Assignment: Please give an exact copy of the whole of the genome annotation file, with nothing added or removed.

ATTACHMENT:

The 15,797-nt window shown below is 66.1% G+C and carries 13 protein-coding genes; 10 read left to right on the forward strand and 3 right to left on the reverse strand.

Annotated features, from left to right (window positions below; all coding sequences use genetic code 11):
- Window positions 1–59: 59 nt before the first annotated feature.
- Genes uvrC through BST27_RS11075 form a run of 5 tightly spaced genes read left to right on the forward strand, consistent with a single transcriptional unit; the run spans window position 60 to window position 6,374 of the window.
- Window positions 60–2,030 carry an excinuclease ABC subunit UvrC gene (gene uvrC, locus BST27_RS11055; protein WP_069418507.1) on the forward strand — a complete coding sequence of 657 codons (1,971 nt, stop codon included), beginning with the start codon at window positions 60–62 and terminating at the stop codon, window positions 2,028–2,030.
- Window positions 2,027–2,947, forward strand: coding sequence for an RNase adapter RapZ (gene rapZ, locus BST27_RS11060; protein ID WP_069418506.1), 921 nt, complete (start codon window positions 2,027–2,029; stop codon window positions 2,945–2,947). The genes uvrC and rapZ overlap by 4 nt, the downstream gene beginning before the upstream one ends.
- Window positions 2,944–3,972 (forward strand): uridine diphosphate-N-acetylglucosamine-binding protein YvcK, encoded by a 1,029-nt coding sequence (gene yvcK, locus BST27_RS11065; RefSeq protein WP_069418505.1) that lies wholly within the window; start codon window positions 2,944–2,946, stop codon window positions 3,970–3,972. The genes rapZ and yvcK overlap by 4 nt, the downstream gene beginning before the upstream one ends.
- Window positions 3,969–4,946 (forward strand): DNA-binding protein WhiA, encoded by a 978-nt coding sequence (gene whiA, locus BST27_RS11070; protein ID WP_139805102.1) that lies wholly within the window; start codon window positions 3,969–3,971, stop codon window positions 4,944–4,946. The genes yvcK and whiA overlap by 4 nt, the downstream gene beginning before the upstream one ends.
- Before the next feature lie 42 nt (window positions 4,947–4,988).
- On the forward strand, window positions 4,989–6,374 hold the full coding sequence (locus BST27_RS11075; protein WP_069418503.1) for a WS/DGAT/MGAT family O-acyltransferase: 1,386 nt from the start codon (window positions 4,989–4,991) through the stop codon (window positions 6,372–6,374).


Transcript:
The 15,797-nt window shown below is 66.1% G+C and carries 13 protein-coding genes; 10 read left to right on the forward strand and 3 right to left on the reverse strand.

Annotated features, from left to right (window positions below; all coding sequences use genetic code 11):
- Window positions 1–59: 59 nt before the first annotated feature.
- Genes uvrC through BST27_RS11075 form a run of 5 tightly spaced genes read left to right on the forward strand, consistent with a single transcriptional unit; the run spans window position 60 to window position 6,374 of the window.
- Window positions 60–2,030 carry an excinuclease ABC subunit UvrC gene (gene uvrC, locus BST27_RS11055; protein WP_069418507.1) on the forward strand — a complete coding sequence of 657 codons (1,971 nt, stop codon included), beginning with the start codon at window positions 60–62 and terminating at the stop codon, window positions 2,028–2,030.
- Window positions 2,027–2,947, forward strand: coding sequence for an RNase adapter RapZ (gene rapZ, locus BST27_RS11060; protein ID WP_069418506.1), 921 nt, complete (start codon window positions 2,027–2,029; stop codon window positions 2,945–2,947). The genes uvrC and rapZ overlap by 4 nt, the downstream gene beginning before the upstream one ends.
- Window positions 2,944–3,972 (forward strand): uridine diphosphate-N-acetylglucosamine-binding protein YvcK, encoded by a 1,029-nt coding sequence (gene yvcK, locus BST27_RS11065; RefSeq protein WP_069418505.1) that lies wholly within the window; start codon window positions 2,944–2,946, stop codon window positions 3,970–3,972. The genes rapZ and yvcK overlap by 4 nt, the downstream gene beginning before the upstream one ends.
- Window positions 3,969–4,946 (forward strand): DNA-binding protein WhiA, encoded by a 978-nt coding sequence (gene whiA, locus BST27_RS11070; protein ID WP_139805102.1) that lies wholly within the window; start codon window positions 3,969–3,971, stop codon window positions 4,944–4,946. The genes yvcK and whiA overlap by 4 nt, the downstream gene beginning before the upstream one ends.
- Before the next feature lie 42 nt (window positions 4,947–4,988).
- On the forward strand, window positions 4,989–6,374 hold the full coding sequence (locus BST27_RS11075; protein WP_069418503.1) for a WS/DGAT/MGAT family O-acyltransferase: 1,386 nt from the start codon (window positions 4,989–4,991) through the stop codon (window positions 6,372–6,374).